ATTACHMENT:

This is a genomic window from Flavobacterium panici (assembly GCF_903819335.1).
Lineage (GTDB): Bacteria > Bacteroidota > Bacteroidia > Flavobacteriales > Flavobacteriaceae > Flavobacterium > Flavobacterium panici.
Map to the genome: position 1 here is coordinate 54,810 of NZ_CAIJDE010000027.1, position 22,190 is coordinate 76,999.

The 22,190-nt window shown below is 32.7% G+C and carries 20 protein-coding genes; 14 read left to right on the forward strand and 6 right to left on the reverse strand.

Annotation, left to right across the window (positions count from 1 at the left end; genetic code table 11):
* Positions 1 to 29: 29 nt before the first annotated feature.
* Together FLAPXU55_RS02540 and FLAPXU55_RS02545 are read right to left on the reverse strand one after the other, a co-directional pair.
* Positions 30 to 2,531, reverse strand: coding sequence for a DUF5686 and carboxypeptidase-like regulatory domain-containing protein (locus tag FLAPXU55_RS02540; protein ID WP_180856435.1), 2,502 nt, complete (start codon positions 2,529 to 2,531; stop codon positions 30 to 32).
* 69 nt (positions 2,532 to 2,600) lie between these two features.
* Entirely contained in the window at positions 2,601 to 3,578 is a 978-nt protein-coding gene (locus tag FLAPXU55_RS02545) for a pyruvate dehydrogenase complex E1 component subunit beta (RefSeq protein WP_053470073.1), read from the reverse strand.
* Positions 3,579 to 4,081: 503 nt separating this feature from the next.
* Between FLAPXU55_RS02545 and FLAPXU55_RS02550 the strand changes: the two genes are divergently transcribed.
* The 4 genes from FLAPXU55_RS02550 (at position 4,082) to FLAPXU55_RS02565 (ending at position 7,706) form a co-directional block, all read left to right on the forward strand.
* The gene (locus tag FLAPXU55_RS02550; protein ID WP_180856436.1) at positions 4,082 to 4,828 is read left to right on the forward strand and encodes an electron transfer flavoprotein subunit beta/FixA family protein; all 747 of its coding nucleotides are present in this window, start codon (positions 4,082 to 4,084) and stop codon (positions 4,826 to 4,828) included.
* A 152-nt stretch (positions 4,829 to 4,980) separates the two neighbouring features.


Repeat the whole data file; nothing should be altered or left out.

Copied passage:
This is a genomic window from Flavobacterium panici (assembly GCF_903819335.1).
Lineage (GTDB): Bacteria > Bacteroidota > Bacteroidia > Flavobacteriales > Flavobacteriaceae > Flavobacterium > Flavobacterium panici.
Map to the genome: position 1 here is coordinate 54,810 of NZ_CAIJDE010000027.1, position 22,190 is coordinate 76,999.

The 22,190-nt window shown below is 32.7% G+C and carries 20 protein-coding genes; 14 read left to right on the forward strand and 6 right to left on the reverse strand.

Annotation, left to right across the window (positions count from 1 at the left end; genetic code table 11):
* Positions 1 to 29: 29 nt before the first annotated feature.
* Together FLAPXU55_RS02540 and FLAPXU55_RS02545 are read right to left on the reverse strand one after the other, a co-directional pair.
* Positions 30 to 2,531, reverse strand: coding sequence for a DUF5686 and carboxypeptidase-like regulatory domain-containing protein (locus tag FLAPXU55_RS02540; protein ID WP_180856435.1), 2,502 nt, complete (start codon positions 2,529 to 2,531; stop codon positions 30 to 32).
* 69 nt (positions 2,532 to 2,600) lie between these two features.
* Entirely contained in the window at positions 2,601 to 3,578 is a 978-nt protein-coding gene (locus tag FLAPXU55_RS02545) for a pyruvate dehydrogenase complex E1 component subunit beta (RefSeq protein WP_053470073.1), read from the reverse strand.
* Positions 3,579 to 4,081: 503 nt separating this feature from the next.
* Between FLAPXU55_RS02545 and FLAPXU55_RS02550 the strand changes: the two genes are divergently transcribed.
* The 4 genes from FLAPXU55_RS02550 (at position 4,082) to FLAPXU55_RS02565 (ending at position 7,706) form a co-directional block, all read left to right on the forward strand.
* The gene (locus tag FLAPXU55_RS02550; protein ID WP_180856436.1) at positions 4,082 to 4,828 is read left to right on the forward strand and encodes an electron transfer flavoprotein subunit beta/FixA family protein; all 747 of its coding nucleotides are present in this window, start codon (positions 4,082 to 4,084) and stop codon (positions 4,826 to 4,828) included.
* A 152-nt stretch (positions 4,829 to 4,980) separates the two neighbouring features.